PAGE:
Norilsk Nickel expects production losses as two of its main mines remain partly suspended due to an ingress of water, CEO Vladimir Potanin said on Wednesday.
Nornickel, the world’s largest palladium producer and a leading nickel producer, partly suspended operations at the Oktyabrsky and Taimyrsky mines in Siberia on Feb. 24 after it detected subterranean water flowing into one of them.
They account for 36% of Nornickel’s ore mined in Russia.
“There will be some losses for production, but fortunately (the accident) does not affect people, environment or other issues that are sensitive to us,” Potanin, who is also Nornickel’s top shareholder, said in a statement.
The $51 billion company has faced criticism over a major fuel leak at its power plant near the Arctic city of Norilsk and smaller accidents in 2020-2021.
Nornickel can clear the mines of water by dropping concrete or synthetic material into gaps where water had collected, making it easier to pump it out, two industry experts told Reuters this week.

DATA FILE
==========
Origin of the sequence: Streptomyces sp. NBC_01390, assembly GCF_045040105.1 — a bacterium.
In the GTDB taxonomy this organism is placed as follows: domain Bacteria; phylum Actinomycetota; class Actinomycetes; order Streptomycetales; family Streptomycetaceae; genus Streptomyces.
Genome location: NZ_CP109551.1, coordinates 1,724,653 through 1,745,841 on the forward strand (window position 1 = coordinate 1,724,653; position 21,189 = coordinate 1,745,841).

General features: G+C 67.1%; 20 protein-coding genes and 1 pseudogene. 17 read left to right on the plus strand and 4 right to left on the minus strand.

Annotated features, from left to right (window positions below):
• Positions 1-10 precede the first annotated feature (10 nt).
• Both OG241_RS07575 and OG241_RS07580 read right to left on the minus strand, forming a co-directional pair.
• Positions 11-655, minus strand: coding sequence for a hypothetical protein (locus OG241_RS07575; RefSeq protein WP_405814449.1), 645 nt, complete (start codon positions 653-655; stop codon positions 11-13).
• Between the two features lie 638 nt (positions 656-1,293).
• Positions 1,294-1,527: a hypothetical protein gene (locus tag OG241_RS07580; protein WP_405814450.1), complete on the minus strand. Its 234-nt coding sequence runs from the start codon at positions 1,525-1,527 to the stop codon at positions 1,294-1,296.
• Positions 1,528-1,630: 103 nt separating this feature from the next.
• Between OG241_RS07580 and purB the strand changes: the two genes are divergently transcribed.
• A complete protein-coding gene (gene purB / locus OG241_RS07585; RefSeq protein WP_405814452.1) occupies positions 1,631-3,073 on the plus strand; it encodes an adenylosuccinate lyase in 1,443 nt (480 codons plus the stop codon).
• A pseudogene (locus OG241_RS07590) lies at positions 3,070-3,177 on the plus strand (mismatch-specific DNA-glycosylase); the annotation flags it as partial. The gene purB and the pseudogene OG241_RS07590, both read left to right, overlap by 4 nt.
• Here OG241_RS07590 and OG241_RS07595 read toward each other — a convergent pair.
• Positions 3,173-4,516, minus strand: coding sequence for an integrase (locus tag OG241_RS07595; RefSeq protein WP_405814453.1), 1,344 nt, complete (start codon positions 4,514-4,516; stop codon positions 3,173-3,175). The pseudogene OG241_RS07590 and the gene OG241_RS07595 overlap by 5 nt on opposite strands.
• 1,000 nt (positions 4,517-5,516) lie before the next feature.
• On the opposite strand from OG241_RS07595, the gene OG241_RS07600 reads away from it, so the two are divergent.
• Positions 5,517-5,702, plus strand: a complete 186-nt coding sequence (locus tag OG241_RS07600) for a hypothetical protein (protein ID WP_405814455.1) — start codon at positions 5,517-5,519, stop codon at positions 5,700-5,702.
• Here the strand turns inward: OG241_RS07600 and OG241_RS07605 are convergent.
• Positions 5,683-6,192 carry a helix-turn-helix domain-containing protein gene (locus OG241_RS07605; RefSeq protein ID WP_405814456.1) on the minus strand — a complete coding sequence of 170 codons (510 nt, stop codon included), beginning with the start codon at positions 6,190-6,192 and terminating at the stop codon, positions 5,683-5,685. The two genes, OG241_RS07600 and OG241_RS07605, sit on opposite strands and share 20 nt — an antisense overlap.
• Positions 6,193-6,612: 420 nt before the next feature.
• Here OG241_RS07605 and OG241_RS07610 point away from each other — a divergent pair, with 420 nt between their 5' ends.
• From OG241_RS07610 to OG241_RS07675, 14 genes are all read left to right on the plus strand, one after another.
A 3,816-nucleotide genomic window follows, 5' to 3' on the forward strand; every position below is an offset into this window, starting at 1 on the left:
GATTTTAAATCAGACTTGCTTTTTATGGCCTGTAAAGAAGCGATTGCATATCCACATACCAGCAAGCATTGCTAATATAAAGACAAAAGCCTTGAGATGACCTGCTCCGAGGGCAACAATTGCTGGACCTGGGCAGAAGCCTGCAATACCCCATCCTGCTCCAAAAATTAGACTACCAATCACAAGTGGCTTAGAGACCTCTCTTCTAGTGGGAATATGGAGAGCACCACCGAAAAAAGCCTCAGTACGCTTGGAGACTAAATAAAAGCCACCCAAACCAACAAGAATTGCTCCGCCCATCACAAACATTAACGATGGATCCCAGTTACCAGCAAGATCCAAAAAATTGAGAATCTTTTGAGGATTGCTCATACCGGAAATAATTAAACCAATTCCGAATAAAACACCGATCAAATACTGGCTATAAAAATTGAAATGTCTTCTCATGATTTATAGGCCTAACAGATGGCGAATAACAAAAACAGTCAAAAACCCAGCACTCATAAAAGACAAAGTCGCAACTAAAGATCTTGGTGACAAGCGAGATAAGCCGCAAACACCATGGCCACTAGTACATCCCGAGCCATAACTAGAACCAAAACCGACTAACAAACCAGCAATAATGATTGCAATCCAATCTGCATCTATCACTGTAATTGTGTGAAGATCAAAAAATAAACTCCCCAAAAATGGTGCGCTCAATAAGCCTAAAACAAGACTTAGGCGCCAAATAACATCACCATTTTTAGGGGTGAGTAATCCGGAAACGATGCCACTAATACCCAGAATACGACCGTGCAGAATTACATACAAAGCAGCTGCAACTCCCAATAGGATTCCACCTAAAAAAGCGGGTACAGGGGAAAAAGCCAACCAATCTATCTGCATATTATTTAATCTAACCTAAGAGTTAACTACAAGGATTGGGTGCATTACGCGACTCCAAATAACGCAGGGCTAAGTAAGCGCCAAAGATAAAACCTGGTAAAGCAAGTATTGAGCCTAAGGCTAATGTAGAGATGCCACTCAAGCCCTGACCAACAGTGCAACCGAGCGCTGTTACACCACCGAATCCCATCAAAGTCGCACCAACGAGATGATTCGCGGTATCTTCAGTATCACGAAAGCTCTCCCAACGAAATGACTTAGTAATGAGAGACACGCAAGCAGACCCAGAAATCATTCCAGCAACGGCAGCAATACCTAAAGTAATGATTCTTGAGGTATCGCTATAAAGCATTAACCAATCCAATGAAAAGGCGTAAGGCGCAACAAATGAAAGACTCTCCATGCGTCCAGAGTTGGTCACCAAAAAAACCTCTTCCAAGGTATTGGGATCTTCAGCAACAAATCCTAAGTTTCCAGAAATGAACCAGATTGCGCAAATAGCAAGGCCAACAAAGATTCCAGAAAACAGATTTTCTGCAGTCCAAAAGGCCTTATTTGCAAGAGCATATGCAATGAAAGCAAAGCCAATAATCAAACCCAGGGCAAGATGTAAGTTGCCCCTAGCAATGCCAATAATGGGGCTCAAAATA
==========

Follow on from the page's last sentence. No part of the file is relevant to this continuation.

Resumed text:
Nornickel “certainly has the competence to cope with this problem,” Potanin said.
The company is now using concrete to localise water-hit parts of the Oktyabrsky mine, which is 850 metres (2,790 ft) deep. The water inflow was detected at a depth of 350 metres during tunnelling on Feb. 12.
Nornickel’s management board will meet on Tuesday to approve a plan proposed by staff to stabilise the situation and “achieve normal production volumes”, Potanin said.
Volumes at risk would also be determined then, he added.
Nornickel previously expected 2021 nickel and palladium production to be flat year on year.
(By Polina Devitt; Editing by Jason Neely and John Stonestreet)